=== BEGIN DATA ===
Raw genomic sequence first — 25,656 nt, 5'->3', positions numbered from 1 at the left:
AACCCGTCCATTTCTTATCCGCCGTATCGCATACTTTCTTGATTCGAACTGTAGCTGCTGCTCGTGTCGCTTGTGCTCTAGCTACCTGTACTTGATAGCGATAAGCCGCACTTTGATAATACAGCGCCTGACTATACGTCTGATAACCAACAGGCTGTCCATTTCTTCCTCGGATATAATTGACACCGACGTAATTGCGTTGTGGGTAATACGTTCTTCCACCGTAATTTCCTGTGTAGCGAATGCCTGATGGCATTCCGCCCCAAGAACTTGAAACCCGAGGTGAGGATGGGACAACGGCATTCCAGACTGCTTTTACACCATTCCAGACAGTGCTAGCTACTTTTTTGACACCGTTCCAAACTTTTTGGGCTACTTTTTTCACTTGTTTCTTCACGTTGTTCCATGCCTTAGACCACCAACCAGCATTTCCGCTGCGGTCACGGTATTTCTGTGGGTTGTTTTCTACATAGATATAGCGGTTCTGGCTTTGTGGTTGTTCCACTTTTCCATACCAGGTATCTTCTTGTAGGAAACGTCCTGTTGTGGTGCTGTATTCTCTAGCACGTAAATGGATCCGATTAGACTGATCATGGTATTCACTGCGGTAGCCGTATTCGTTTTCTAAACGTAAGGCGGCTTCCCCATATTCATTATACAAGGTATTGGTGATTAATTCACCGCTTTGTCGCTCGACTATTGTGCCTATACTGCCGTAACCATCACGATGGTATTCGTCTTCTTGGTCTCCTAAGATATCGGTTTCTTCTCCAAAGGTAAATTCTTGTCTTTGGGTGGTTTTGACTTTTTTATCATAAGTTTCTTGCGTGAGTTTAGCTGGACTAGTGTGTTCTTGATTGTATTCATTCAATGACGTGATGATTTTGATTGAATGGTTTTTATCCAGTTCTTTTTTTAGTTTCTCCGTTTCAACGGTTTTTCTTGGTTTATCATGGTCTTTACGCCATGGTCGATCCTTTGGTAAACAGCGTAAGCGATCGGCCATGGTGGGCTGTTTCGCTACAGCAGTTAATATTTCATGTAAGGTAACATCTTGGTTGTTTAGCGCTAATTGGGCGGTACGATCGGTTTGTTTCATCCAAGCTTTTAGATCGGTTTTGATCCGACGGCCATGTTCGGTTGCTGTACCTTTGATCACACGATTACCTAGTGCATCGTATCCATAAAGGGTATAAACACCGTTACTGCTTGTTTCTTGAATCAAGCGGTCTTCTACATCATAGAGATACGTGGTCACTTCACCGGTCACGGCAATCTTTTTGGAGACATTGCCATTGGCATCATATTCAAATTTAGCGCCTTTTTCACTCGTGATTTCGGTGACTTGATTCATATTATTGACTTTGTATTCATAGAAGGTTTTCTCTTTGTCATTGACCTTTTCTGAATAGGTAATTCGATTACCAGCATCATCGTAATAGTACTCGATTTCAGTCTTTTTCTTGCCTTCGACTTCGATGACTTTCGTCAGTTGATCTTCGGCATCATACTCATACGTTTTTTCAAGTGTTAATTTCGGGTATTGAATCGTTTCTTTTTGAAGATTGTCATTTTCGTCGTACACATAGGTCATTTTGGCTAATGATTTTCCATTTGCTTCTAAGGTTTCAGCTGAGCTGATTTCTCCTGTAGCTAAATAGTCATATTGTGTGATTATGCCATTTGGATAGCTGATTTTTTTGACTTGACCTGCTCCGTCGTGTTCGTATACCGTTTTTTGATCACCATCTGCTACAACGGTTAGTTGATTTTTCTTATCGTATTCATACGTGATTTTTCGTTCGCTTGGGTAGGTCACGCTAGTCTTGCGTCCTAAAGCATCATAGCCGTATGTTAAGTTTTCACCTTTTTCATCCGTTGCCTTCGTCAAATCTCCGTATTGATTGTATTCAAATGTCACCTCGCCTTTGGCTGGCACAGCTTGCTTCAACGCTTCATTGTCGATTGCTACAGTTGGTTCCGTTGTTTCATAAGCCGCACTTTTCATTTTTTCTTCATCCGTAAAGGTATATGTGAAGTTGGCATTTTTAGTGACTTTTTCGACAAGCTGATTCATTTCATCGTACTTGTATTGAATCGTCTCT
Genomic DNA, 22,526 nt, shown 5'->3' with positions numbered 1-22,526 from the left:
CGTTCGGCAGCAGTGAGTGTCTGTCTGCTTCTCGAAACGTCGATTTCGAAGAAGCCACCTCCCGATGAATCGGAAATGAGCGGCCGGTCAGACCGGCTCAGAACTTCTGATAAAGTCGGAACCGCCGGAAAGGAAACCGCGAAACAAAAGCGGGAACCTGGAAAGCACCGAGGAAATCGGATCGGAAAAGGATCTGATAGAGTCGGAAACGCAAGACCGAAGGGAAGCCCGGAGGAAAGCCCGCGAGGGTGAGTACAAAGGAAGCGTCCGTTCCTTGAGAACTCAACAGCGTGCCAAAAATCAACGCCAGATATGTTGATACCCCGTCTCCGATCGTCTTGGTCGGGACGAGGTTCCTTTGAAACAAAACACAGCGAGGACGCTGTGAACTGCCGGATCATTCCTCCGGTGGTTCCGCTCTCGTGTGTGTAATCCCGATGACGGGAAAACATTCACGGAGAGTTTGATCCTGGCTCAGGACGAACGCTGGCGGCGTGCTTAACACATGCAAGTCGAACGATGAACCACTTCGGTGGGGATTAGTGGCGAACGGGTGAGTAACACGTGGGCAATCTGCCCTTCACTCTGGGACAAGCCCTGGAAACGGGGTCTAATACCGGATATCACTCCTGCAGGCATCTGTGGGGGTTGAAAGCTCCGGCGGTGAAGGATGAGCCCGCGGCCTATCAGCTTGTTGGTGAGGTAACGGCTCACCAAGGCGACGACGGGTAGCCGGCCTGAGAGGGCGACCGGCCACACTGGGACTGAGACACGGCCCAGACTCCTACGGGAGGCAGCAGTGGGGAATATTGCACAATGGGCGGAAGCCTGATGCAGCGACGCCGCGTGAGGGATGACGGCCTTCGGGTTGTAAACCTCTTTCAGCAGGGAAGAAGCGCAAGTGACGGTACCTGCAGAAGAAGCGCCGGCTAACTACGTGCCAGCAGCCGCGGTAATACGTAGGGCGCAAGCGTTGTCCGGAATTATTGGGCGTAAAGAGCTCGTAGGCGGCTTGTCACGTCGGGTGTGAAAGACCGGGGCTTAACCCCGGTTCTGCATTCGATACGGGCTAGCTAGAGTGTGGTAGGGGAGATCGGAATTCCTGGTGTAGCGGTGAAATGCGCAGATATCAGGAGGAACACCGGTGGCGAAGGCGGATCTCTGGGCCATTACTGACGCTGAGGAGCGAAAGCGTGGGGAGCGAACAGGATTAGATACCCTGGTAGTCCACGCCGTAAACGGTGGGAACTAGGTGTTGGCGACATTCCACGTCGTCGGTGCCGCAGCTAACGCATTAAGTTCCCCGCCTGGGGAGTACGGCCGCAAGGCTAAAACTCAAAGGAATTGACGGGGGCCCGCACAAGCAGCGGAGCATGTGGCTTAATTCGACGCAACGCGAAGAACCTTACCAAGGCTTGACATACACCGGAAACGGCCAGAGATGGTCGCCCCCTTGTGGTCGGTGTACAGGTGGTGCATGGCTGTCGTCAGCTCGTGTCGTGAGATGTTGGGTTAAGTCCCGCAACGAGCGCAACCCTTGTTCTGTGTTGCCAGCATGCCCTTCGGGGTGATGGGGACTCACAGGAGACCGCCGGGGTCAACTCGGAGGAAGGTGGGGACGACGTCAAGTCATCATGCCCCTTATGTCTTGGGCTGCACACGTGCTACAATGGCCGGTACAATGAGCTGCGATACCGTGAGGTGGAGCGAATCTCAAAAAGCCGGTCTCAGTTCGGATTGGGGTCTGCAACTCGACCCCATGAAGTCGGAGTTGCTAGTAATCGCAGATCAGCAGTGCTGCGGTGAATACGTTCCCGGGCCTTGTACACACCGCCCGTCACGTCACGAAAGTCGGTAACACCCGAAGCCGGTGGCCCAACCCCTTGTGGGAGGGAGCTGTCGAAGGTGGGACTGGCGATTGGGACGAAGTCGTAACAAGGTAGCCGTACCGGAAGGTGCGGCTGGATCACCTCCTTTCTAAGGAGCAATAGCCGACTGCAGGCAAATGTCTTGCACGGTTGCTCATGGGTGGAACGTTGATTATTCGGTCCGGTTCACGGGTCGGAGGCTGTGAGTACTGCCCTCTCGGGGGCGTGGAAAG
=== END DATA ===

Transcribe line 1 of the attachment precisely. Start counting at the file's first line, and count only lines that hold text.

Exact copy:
Raw genomic sequence first — 25,656 nt, 5'->3', positions numbered from 1 at the left: